Independence and integrity of artistic practice are strong themes with the globetrotting Yorkshire-man whose DIY JrF contact microphones have become something of an industry standard tool among sound artists.
We discuss community, microphones and recording equipment including geophones, hydrophones and contact microphones as well as vibrating staircases and the “Stairway to Heaven” of the field recording world.
This podcast features some original recordings made during a weekend workshop led by Jez as well as audio from his own archive material.
More Info
The podcast can be delivered directly into your Mac/PC, tablet or mobile via the iTunes ChannelBlackberry PodcastBlubrryMiro
Listen: Gene Pool#69: Jez riley French

 

 

aqp @ End of the Road festval

_______________________________________________________________________________________________________________________________


'foxley wood fence posts' 


will be part of the new season of concerts / events at the Juan March Foundation, Madrid, Spain during March 2014


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a special 8 channel mix of 'teleferica's' will be premiered as part of Artisphere's Fermata exhibition. 




line up for this major exhibition:


                                                                 

Alvin Lucier

Christine Sun Kim

Jez riley French

Lawrence English

Ryuichi Sakamoto

The Books

Brian McBride

Eddie Ruscha

Francisco Lopez

CFCF

Alberto Gaitán

Annea Lockwood

Chad Clark

Kate Carr

Forest Swords

Jarboe (Swans)

Scarfolk Council

Devin Underwood (Specta Ciera)

Markus Guentner

Toni Dimitrov

Lucianne Wolcowicz

Salome Voegelin

SaåadIM Rawes (London Sound Survey)

Don Zientara and Ian Mackaye

John Henry Blatter


http://www.washingtonpost.com/entertainment/museums/spring-arts-preview-gallery-picks/2014/01/31/5a080e12-82b6-11e3-bbe5-6a2a3141e3a9_story.html



4 extracts (sheffield staircase, tate ultrasonics, bethlehem wires and teleferica's) are now part of MoMa's 'Soundings' online resource / exhibition archive:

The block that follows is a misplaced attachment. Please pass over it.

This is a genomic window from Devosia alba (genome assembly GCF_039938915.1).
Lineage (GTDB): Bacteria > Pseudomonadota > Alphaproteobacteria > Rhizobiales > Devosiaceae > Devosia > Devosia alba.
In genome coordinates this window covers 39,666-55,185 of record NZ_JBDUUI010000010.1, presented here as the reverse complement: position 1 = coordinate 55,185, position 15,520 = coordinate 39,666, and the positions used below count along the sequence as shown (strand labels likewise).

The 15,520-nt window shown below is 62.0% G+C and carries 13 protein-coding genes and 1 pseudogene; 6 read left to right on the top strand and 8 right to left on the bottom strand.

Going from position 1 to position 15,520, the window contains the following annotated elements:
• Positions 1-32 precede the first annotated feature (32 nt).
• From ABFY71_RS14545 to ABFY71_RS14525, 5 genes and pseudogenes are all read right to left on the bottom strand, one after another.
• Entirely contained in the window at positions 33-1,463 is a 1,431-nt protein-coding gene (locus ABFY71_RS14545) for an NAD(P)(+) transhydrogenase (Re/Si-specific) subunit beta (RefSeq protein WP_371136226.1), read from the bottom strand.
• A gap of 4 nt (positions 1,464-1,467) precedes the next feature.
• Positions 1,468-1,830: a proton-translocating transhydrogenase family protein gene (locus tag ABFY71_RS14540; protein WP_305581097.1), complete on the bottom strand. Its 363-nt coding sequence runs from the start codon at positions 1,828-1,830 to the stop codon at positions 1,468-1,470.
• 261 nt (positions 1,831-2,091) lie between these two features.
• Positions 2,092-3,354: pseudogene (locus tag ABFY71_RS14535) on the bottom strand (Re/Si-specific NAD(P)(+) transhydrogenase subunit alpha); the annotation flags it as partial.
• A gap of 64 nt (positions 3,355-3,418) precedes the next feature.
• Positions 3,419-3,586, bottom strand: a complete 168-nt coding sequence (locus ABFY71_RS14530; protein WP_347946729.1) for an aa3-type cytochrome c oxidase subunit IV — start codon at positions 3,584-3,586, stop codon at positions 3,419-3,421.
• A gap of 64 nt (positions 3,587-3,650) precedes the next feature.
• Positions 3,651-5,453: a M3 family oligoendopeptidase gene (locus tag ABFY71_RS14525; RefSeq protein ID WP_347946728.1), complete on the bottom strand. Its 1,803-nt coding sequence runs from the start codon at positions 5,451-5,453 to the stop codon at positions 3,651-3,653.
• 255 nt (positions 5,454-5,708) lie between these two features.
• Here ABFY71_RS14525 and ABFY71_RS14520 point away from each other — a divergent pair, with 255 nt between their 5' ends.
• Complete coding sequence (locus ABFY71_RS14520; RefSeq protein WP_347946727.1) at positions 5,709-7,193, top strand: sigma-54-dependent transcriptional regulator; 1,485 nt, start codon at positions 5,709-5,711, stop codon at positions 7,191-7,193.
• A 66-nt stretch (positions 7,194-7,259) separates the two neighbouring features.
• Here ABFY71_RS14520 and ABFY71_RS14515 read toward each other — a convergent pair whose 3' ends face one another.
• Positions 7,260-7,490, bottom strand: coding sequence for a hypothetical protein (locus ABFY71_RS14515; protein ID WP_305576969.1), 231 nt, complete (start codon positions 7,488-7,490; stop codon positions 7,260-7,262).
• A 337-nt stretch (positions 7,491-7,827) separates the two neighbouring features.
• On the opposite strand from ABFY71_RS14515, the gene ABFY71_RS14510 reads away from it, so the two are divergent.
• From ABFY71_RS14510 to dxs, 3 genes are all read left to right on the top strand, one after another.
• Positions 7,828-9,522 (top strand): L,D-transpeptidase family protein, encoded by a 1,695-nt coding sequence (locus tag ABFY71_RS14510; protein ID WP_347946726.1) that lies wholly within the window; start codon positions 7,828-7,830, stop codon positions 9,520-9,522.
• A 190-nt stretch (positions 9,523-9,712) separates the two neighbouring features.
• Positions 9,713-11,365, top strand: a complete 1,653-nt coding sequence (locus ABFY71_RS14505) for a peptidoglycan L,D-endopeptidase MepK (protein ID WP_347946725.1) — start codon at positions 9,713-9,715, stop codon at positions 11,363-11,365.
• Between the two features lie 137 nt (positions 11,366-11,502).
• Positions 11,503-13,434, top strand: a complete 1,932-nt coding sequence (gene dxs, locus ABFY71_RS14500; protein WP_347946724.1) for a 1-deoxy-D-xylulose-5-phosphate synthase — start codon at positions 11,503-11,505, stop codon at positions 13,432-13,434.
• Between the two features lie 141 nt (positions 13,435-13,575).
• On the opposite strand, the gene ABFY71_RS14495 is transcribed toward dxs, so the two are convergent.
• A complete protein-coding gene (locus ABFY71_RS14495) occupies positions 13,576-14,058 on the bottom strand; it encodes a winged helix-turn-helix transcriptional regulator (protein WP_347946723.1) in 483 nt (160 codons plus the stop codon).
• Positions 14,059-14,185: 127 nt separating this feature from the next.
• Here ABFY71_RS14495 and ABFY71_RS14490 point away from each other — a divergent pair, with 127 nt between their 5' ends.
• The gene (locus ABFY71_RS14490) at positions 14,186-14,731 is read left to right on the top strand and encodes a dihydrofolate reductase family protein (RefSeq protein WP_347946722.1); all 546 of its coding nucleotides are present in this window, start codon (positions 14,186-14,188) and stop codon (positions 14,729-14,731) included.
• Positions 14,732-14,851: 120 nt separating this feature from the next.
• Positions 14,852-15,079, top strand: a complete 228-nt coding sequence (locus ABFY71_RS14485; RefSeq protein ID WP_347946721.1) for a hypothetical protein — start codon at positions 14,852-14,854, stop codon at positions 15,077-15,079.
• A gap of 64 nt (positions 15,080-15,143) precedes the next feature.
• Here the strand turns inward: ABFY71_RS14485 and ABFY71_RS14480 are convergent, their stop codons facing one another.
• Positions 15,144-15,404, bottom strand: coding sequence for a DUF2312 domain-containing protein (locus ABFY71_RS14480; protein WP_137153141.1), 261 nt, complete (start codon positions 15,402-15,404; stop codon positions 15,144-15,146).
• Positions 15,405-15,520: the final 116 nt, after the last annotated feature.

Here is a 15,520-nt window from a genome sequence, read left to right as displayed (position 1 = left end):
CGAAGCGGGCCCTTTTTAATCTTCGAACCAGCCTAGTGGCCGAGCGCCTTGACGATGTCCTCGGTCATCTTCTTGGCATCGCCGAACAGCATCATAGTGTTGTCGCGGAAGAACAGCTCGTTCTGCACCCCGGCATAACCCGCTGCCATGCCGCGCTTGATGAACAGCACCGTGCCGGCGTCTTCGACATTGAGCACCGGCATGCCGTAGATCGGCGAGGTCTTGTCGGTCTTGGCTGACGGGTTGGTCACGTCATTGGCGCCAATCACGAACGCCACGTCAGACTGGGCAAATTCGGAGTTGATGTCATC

https://soundcloud.com/groups/moma-soundings


i'm pleased to announce that my commission for Tate Modern 'audible silence: the tate, sleeping and waking' is now available online, to listen of download free from the tate modern website: click here 

UPDATE: 
                                                             my piece for The Tate is being included in TWO news installation for Tate Modern / Britain:

LIMINAL (Mcgallery, Tate Britain) will be soundtracked constantly in the space by the piece


Juke Box Meets Tate Britain will be based in the new Learning Gallery from 23rd November till the end of February 2014. Devised by sound artist Yuri Suzuki, Juke Box Meets Tate Britain will aim to provide a wide-ranging and accessible sound archive related to Tate Britain's collection. Each week the aim is to also offer vinyl-cutting sessions where visitors and invited guests will be able to create a record to go in the juke box, contributing their personal response to the Tate Britain collection displays.

original installation:
the piece is available at the Tate Modern gallery as a headphone listening experience from June 22nd & is available to experience saturdays, sundays + thursdays & fridays during school holidays.


audible silence: the tate, sleeping and waking

jez riley french

















buildings sing....their walls, their floors, chairs and tables are full of sound, of their own music, made by vibrations, made even by the world turning. these pieces feature only untreated sounds directly recorded with special microphones and listening devices in the tate building itself.

'for this set of 3 new pieces Jez spent several nights alone in the Tate Modern building, listening for hours, capturing moments when the surfaces of the structure resonated or the sounds normally beyond our range of hearing offered up particularly evocative, unscripted compositions'


2013 also sees the publication of a new book on the art of field recording 'in the field' (click on the image below to order), which features conversations with myself & other recordists + a nice cover picture taken by my daughter, Pheobe (proud dad moment here !) 

book + postage options

Jez riley French - teleferica (extract).mp3

all content is copyright Jez riley French and cannot be used without the express permission of the artist